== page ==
Despite the misleading title, this is not a tutorial on how to use MediaWiki to build a website. Rather, it is an observation that MediaWiki can be used to build sites that look and feel like tradition (non-Wiki) websites.
What the heck is a “wiki”?
First, some background. A wiki is a special kind of website that anyone can edit. Pages on a wiki-powered website have an “edit” button, and anyone can make a change. MediaWiki is one of many software systems that can be used to power wiki sites. MediaWiki is most well known as the software behind the Wikipdia.
When I first started playing with MediaWiki to do some visual customization for the Mozilla wiki, I felt a little bit like I was wandering lost through a jungle of PHP, HTML, and CSS. However, after stripping out a lot of the features I didn’t want or need, I started to get the hang of visually customizing the MediaWiki interface.
I’ve since done some minor skin/theme design for our silverorange wiki, and the WikiPEI site, though I hope to improve both in the coming months.
What I’ve found most interesting about MediaWiki is that people are starting to use it to build “normal” non-wiki websites. Pages can be locked-down, so only certain users have editing privledges. This essentially merges the administration tools of the website into the front-end of the site. This merger has the advantage of making administration easier and more direct. However, it can also make the experience of browsing the site (as a non-editor) and bit less enjoyable (hence the attitude that “wikis are ugly and weird”).
While I’m not about to advocate MediaWiki as the ideal content management system for all websites, it is an interesting use of the technology. Some of the design folks in the Linux group at Novell have been pumping out some pretty slick looking websites based on MediaWiki. Here are some examples of their work:
Examples of MediaWiki-powered “Normal” Websites
- Hula is a free/open-source calendar/mail server. The Hula Project website was the first site I found that had a traditional stable website feel to it, but was built on MediaWiki. The header is bold and attractive, and the primary navigation is dead-simple.
The Mono Project
- Recently redesigned, the Mono site has a light, fun, cartoon-y feel to it. If it weren’t for the “edit” links sprinkled throuout, you’d never know it was a wiki.
- Beagle is a desktop search tool for Linux. The Beagle website follows the model of the Hula site, with a bold header, and simple navigation.
Are there other good examples of sites powered by MediaWiki (or other wikis) that look and feel like beautiful websites, rather that weird plain old wikis?
For years, our humble Canadian province of Prince Edward Island had a far better government website than any other I have seen. A few years ago I even posted on Slashdot about how great the site was. The site was built by my friend Peter Rukavina and his company Reinvented. Recently, though, Peter decided to move on to work for other clients and ended his relationship with the PEI government website.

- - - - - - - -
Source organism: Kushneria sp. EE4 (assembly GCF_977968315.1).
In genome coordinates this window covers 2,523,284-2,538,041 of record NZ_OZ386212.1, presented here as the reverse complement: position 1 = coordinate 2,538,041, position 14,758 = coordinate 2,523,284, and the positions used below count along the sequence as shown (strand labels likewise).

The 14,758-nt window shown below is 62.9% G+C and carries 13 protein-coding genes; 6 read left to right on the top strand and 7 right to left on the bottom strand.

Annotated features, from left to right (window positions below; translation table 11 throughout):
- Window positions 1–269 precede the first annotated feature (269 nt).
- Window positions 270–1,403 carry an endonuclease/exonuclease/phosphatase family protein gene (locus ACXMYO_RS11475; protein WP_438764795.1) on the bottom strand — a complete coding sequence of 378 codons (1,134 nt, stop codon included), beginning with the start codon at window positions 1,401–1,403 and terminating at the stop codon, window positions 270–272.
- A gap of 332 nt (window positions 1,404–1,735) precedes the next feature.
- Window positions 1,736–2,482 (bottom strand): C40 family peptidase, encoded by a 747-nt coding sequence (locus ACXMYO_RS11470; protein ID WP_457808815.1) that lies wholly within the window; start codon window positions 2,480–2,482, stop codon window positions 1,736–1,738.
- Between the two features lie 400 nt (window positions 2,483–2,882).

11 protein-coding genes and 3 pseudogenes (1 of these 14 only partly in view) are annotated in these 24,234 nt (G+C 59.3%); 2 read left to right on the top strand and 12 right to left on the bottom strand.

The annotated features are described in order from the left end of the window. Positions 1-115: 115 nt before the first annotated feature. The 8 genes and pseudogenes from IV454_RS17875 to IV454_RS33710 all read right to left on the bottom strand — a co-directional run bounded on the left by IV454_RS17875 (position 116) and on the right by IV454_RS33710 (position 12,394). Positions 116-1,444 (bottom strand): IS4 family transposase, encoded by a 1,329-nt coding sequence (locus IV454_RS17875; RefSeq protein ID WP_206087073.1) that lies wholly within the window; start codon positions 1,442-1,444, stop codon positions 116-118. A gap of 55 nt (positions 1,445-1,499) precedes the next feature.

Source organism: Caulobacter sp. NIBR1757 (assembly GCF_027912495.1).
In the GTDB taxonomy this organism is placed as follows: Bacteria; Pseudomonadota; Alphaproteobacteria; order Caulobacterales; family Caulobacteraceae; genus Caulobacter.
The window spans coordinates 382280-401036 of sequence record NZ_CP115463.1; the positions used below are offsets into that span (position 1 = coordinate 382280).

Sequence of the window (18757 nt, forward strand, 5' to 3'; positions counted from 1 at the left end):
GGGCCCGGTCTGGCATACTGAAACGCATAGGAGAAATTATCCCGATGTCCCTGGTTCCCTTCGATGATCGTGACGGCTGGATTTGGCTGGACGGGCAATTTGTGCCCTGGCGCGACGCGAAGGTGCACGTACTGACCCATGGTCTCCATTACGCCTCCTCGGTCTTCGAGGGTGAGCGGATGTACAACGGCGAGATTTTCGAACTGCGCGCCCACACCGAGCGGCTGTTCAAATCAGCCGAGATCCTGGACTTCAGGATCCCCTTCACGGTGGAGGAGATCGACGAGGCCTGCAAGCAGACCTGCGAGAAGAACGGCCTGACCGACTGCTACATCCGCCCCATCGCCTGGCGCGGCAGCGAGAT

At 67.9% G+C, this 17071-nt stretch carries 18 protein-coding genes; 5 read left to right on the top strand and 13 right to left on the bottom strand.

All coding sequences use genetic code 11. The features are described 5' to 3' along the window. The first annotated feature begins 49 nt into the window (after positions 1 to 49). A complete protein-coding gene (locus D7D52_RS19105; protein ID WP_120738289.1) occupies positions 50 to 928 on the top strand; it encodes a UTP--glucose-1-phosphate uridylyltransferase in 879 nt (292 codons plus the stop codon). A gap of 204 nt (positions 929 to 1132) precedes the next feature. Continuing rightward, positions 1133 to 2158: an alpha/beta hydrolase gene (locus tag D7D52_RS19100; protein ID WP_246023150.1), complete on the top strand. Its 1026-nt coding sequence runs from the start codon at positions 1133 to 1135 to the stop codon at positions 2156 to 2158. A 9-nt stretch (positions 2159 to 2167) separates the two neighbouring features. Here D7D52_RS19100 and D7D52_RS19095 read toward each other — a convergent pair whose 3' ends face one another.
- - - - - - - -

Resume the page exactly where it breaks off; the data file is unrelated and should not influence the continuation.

Predictably, the quality of the PEI government website has gone downhill since the end of the involvement of Reinvented. This month, the provincial government put out a request for proposals for a redesign of the site.
This got some of us at silverorange thinking about the government of PEI website. As citizens of PEI with an understanding of web technology we feel a bit of responasbilty to help ensure that our province is well represented online. That said, we just don’t have room in our minds for another large government client.
The peculiar and fortunate chemistry that Peter Rukavina seemed to have the government website staff was something that is unlikely to happen again. Instead, we thought, why not create a wiki-powered website about Prince Edward Island that anyone can contribute to and edit.
A few days later, we have WikiPEI. The site is powered by MediaWiki, the software that also powers the Wikipedia (and the silverorange wiki).
The site is still only a few days old and still quite light on useful content. The idea, though, is that if you have anything useful to add, you can do it. Hopefully, if there is enough interest and participation, the site will grow to become a useful resource for locals and visitors to PEI.
I’ve written a brief article about RSS readers available for the free/open-source Gnome Desktop for The Gnome Journal.
The Gnome Journal is “an online magazine devoted to everything surrounding the Gnome Desktop”. This issue also includes an interesting article about marketing Gnome.
Thanks to the Gnome Journal editors for publishing my article and for fixing all of my typos.
Just as I was feeling good about humanity, I visit the CBC Streaming Audio page only to see this message:
Due to rights issues around the Live 8 concert, CBC.ca will stop streaming all CBC Radio One signals at 1 p.m. ET on Saturday, July 2. The streaming will resume sometime after 4 a.m. ET on Sunday July 3.
Rights issues for a human rights concert!? Come on.